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Monday, May 19, 2014

Writing Tips with Jack Bauer: A Glimpse of the Stakes

One way to create suspense in your readers is to let them get a hard, real glimpse of what's at stake in your story. When writers talk about "stakes," they're referring to what the character has to lose. What's at stake? What will your character lose if she doesn't achieve her goals? In most romances, a relationship is at stake. In superhero stories usually the fate of the world is at stake. If you let your readers glimpse the seriousness of the situation first, you can raise suspense and tension in your story. Let me explain.

I gained an understanding of this technique from watching 24. It's one of the shows I've dived into in my attempt to watch and read more outside my usual genres. At one part in the series, the protagonist Jack is trying to break villain Ramon Salazar out of prison (that in itself is an interesting situation). But when their plan goes awry, they are taken by cellmates as hostages along with two other men. The cellmates decide to play Russian roulette with their hostages. But when one man refuses, they shoot him in the head.

Stake 1: If you don't play Russian roulette, you'll get killed. So Jack's life is at stake.

Jack talks the third hostage into playing, saying, "At least this way you'll have chance. You'll have a one in six chance of surviving." So the man grabs the gun. The moment is very tense, because he's crying, but, under Jack's coaching, he finally gets the guts to do it.

And loses.

We fell awful for Jack, because he was trying to help the man survive, and he failed. And quite frankly, we feel awful because an innocent man just put a gun to his head and died. But because we watched that happen to someone else, it feels like a real possibility that Jack could die playing this game too.

Stake 2: There's a real possibility Jack could die playing this game.

So, then it's Jack and Ramon's turn to play. In this moment in the story, we don't want Ramon to die, because if he dies, a lethal virus will be released into the United States to kill tens of thousands of people in hours. Of course we don't want Jack to die, because he's the hero of the story. As viewers we feel a lot of tension--twice as much as we would have if we hadn't glimpsed the stakes beforehand.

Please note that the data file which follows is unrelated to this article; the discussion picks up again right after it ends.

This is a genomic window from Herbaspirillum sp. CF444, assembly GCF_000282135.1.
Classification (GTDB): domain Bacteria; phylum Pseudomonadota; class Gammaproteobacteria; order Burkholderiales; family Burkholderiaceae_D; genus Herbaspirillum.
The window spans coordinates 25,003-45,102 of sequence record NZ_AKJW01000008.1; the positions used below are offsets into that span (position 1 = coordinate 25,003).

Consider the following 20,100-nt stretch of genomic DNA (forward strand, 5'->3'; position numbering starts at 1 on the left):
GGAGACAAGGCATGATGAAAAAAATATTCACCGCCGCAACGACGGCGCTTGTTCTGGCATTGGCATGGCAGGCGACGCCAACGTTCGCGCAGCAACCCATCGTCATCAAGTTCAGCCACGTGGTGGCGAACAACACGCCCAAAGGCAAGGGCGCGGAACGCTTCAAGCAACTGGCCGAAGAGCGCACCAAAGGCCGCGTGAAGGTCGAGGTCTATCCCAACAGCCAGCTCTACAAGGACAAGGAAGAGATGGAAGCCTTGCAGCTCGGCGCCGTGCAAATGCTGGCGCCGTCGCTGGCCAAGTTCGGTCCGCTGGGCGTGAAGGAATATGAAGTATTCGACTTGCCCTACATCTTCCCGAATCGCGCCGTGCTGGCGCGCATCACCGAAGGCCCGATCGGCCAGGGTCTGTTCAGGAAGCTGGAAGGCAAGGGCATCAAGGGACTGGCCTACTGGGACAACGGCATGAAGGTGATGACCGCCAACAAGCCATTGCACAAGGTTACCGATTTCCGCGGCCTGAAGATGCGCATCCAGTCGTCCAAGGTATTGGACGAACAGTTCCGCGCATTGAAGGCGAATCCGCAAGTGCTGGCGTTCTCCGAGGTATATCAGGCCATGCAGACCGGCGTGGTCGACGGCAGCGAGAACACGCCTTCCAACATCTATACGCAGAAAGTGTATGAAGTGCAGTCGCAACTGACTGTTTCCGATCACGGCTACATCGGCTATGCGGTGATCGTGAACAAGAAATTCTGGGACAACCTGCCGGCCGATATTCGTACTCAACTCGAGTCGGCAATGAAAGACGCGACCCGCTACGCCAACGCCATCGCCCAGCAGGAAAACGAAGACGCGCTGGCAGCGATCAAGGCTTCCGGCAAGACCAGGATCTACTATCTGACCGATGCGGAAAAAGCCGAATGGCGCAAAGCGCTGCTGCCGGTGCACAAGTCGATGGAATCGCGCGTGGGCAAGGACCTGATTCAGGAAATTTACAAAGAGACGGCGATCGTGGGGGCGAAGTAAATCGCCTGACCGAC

Because we watched the other two men die by refusing to play and by playing, we know how serious it is when it comes time for Ramon and Jack to make that decision. Because we saw the other two men die, we know that the writers aren't afraid to kill characters off in shocking ways. I know I hadn't been expecting those two hostages to die so fast, or like that.

I'm not gonna lie, this example is pretty morbid. The scenario still makes me uncomfortable, and I still haven't fully decided whether or not I'm okay with 24. I'm still working on discerning whether the shock value has a purpose or if it's really just there for entertainment and shock itself. I mean, the show is about terrorism after all--we aren't dealing with rainbows and sprinkles. And I have to say, I'm really impressed with the writing.

But my point is, if you make your audience glimpse the stakes first, you can double the tension and suspense they feel. You've probably seen this done a lot in horror films. We see what the monster or alien is capable of before the protagonist faces it, so we have a greater understanding of what the protagonist is facing, and a greater fear of it. One of the easiest ways of doing this is showing the worst-of-what-can-happen happen to someone else. Maybe your protagonist is suffering from a life-threatening disease. Let your reader glimpse the stakes by showing the protagonist's brother die from the same disease.

Try it out.

And don't forget, this Friday I'm selecting the winner of this signed copy of Ender's Game. So you have until Thursday night to enter.


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